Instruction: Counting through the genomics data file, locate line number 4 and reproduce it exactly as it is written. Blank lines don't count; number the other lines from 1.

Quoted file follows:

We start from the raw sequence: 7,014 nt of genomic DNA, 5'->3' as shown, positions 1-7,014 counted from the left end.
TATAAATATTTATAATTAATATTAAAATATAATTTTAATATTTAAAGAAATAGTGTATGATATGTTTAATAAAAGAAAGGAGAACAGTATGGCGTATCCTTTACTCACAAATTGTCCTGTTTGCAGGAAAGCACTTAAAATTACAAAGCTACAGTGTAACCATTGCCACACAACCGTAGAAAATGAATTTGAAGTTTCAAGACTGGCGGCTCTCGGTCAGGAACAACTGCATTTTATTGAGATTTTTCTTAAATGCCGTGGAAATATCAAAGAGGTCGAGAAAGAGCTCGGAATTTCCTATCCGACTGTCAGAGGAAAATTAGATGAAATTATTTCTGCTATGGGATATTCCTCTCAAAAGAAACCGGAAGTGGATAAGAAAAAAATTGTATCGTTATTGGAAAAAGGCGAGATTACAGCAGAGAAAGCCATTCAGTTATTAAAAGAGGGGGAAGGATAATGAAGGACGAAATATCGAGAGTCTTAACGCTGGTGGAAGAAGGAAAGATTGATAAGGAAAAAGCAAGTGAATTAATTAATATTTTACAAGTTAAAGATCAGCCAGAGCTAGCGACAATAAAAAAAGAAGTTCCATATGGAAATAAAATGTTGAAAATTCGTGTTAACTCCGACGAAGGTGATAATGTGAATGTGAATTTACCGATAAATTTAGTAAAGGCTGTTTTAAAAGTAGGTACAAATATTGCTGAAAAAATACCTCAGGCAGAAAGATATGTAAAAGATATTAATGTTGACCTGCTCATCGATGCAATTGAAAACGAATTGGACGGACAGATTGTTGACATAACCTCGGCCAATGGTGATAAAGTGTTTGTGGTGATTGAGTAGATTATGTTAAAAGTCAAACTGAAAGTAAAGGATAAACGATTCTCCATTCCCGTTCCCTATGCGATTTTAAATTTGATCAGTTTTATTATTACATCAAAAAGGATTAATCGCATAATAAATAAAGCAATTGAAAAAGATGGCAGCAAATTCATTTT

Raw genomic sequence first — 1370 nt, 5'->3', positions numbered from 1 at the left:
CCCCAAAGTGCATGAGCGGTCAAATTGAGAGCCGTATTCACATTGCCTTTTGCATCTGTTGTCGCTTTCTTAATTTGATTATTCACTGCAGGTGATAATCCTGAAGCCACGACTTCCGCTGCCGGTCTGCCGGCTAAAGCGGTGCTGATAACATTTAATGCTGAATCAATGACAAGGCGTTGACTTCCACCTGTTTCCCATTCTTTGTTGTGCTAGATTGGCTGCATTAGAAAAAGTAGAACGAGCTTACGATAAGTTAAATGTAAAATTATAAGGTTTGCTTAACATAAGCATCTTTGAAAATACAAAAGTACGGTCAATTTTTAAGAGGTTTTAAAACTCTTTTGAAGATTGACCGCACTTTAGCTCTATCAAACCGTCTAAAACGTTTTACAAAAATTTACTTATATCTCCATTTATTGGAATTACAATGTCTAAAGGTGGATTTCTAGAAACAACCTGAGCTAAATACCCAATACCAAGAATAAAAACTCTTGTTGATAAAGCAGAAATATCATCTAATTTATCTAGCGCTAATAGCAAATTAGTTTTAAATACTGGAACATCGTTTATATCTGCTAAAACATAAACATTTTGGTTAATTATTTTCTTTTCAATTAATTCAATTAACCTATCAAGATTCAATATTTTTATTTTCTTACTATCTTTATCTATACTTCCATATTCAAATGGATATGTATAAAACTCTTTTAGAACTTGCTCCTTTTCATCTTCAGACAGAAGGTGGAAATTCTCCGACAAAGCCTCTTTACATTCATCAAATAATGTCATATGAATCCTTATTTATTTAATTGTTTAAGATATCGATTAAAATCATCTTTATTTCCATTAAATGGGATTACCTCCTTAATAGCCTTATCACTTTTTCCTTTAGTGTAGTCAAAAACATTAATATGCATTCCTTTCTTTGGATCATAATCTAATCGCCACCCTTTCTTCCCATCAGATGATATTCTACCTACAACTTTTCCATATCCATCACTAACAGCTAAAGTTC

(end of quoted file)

CCCCAAAGTGCATGAGCGGTCAAATTGAGAGCCGTATTCACATTGCCTTTTGCATCTGTTGTCGCTTTCTTAATTTGATTATTCACTGCAGGTGATAATCCTGAAGCCACGACTTCCGCTGCCGGTCTGCCGGCTAAAGCGGTGCTGATAACATTTAATGCTGAATCAATGACAAGGCGTTGACTTCCACCTGTTTCCCATTCTTTGTTGTGCTAGATTGGCTGCATTAGAAAAAGTAGAACGAGCTTACGATAAGTTAAATGTAAAATTATAAGGTTTGCTTAACATAAGCATCTTTGAAAATACAAAAGTACGGTCAATTTTTAAGAGGTTTTAAAACTCTTTTGAAGATTGACCGCACTTTAGCTCTATCAAACCGTCTAAAACGTTTTACAAAAATTTACTTATATCTCCATTTATTGGAATTACAATGTCTAAAGGTGGATTTCTAGAAACAACCTGAGCTAAATACCCAATACCAAGAATAAAAACTCTTGTTGATAAAGCAGAAATATCATCTAATTTATCTAGCGCTAATAGCAAATTAGTTTTAAATACTGGAACATCGTTTATATCTGCTAAAACATAAACATTTTGGTTAATTATTTTCTTTTCAATTAATTCAATTAACCTATCAAGATTCAATATTTTTATTTTCTTACTATCTTTATCTATACTTCCATATTCAAATGGATATGTATAAAACTCTTTTAGAACTTGCTCCTTTTCATCTTCAGACAGAAGGTGGAAATTCTCCGACAAAGCCTCTTTACATTCATCAAATAATGTCATATGAATCCTTATTTATTTAATTGTTTAAGATATCGATTAAAATCATCTTTATTTCCATTAAATGGGATTACCTCCTTAATAGCCTTATCACTTTTTCCTTTAGTGTAGTCAAAAACATTAATATGCATTCCTTTCTTTGGATCATAATCTAATCGCCACCCTTTCTTCCCATCAGATGATATTCTACCTACAACTTTTCCATATCCATCACTAACAGCTAAAGTTC